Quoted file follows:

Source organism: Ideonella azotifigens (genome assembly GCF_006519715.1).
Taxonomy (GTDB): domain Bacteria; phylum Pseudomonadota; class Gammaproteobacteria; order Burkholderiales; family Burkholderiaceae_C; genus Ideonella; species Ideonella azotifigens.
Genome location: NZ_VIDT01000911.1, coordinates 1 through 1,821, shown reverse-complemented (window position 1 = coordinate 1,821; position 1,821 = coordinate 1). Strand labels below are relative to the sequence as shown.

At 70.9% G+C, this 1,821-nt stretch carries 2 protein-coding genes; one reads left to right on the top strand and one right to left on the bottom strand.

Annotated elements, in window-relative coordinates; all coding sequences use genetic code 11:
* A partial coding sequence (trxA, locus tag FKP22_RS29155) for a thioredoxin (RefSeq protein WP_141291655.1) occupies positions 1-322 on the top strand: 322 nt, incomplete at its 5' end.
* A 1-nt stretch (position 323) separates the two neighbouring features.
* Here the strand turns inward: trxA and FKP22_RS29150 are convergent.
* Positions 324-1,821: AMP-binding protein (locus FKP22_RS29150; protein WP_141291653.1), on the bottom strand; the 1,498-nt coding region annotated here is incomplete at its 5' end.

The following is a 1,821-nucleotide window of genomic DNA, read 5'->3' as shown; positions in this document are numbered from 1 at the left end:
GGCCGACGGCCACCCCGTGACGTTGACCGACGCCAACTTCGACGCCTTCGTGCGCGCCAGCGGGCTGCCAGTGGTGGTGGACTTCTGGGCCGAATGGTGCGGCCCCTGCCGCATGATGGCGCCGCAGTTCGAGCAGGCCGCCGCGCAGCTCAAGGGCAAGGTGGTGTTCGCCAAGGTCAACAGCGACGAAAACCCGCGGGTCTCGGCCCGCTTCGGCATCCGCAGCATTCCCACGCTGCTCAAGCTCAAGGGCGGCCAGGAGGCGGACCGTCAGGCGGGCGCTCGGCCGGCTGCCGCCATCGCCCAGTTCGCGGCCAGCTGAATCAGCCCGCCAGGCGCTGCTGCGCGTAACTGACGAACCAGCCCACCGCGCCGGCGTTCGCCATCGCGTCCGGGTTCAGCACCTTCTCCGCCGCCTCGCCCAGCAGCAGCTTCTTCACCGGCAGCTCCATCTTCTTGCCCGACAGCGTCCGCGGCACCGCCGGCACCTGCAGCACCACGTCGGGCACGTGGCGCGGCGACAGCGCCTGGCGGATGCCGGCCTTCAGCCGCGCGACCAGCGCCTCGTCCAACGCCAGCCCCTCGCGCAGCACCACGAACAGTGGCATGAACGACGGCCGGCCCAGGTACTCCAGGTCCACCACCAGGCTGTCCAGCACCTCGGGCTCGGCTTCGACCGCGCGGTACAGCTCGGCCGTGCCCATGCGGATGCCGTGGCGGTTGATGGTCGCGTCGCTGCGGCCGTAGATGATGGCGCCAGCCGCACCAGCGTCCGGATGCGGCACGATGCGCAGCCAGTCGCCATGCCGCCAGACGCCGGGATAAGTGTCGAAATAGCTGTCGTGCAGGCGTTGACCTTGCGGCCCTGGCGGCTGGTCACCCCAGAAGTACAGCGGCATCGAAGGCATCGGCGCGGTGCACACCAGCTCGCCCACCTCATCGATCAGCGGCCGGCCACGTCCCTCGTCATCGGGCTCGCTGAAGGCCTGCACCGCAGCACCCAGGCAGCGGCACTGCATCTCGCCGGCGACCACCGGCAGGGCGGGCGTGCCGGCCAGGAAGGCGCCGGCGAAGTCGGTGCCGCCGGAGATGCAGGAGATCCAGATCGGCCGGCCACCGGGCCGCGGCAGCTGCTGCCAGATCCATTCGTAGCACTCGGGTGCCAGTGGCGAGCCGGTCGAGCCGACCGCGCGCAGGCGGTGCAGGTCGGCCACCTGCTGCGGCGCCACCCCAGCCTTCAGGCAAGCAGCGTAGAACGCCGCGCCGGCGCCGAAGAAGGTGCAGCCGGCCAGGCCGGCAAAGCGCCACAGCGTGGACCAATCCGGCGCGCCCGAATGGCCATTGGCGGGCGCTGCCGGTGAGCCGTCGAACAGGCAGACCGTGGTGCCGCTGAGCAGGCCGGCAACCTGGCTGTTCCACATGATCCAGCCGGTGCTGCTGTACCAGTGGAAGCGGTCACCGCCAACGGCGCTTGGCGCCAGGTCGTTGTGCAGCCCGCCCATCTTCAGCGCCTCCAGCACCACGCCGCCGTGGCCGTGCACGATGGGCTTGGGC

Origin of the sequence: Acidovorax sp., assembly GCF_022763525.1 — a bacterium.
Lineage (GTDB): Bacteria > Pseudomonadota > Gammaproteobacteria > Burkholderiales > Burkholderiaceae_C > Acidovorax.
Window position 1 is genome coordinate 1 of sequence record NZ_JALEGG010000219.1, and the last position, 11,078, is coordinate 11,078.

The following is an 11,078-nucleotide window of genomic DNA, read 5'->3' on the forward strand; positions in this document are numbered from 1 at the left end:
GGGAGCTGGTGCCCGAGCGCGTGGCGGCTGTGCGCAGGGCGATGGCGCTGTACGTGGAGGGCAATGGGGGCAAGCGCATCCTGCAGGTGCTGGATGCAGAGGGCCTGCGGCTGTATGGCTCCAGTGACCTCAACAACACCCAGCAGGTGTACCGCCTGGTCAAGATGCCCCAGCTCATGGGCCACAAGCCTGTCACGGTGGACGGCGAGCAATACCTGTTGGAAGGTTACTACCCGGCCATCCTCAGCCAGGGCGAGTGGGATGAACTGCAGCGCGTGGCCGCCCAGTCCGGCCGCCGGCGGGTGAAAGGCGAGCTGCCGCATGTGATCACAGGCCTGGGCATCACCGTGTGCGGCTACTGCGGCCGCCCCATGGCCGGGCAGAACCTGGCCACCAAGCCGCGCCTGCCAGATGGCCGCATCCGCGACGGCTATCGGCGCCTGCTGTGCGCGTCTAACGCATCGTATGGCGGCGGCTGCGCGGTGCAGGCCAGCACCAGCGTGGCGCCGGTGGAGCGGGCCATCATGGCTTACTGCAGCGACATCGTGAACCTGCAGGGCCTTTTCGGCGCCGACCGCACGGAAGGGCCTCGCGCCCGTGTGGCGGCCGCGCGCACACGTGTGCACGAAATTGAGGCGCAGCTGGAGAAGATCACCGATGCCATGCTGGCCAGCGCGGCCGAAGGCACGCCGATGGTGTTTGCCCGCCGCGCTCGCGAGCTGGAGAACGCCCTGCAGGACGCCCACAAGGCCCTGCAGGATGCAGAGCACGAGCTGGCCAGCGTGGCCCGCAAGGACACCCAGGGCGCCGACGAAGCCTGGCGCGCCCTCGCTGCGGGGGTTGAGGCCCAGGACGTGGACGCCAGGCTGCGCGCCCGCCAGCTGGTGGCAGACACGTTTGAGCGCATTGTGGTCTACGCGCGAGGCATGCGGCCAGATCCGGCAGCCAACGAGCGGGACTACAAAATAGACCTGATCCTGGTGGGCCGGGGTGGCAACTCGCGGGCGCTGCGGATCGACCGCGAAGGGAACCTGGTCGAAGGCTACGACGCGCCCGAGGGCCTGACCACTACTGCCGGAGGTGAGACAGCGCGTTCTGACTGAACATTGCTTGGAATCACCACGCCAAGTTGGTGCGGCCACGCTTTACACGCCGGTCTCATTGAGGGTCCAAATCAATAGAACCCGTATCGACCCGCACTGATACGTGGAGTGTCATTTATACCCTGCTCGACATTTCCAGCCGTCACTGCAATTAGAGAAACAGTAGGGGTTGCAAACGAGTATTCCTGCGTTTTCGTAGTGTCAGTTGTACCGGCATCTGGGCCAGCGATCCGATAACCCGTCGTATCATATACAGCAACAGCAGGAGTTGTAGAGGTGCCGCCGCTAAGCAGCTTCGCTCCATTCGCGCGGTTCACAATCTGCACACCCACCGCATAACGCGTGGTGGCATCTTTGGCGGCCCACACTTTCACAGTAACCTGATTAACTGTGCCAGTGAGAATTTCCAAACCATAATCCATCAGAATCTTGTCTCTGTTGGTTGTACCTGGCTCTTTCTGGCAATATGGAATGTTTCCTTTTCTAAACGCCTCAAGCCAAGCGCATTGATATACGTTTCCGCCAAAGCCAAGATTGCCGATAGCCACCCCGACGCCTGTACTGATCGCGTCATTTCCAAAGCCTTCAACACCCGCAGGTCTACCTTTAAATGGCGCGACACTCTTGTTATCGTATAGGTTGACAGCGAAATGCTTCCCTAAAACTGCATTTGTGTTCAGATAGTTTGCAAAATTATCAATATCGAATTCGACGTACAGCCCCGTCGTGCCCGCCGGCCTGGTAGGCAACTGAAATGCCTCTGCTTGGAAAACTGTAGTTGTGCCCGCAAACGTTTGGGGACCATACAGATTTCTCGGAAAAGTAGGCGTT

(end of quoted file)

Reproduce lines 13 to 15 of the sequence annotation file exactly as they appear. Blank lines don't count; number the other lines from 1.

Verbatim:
Lineage (GTDB): Bacteria > Pseudomonadota > Gammaproteobacteria > Burkholderiales > Burkholderiaceae_C > Acidovorax.
Window position 1 is genome coordinate 1 of sequence record NZ_JALEGG010000219.1, and the last position, 11,078, is coordinate 11,078.

The following is an 11,078-nucleotide window of genomic DNA, read 5'->3' on the forward strand; positions in this document are numbered from 1 at the left end: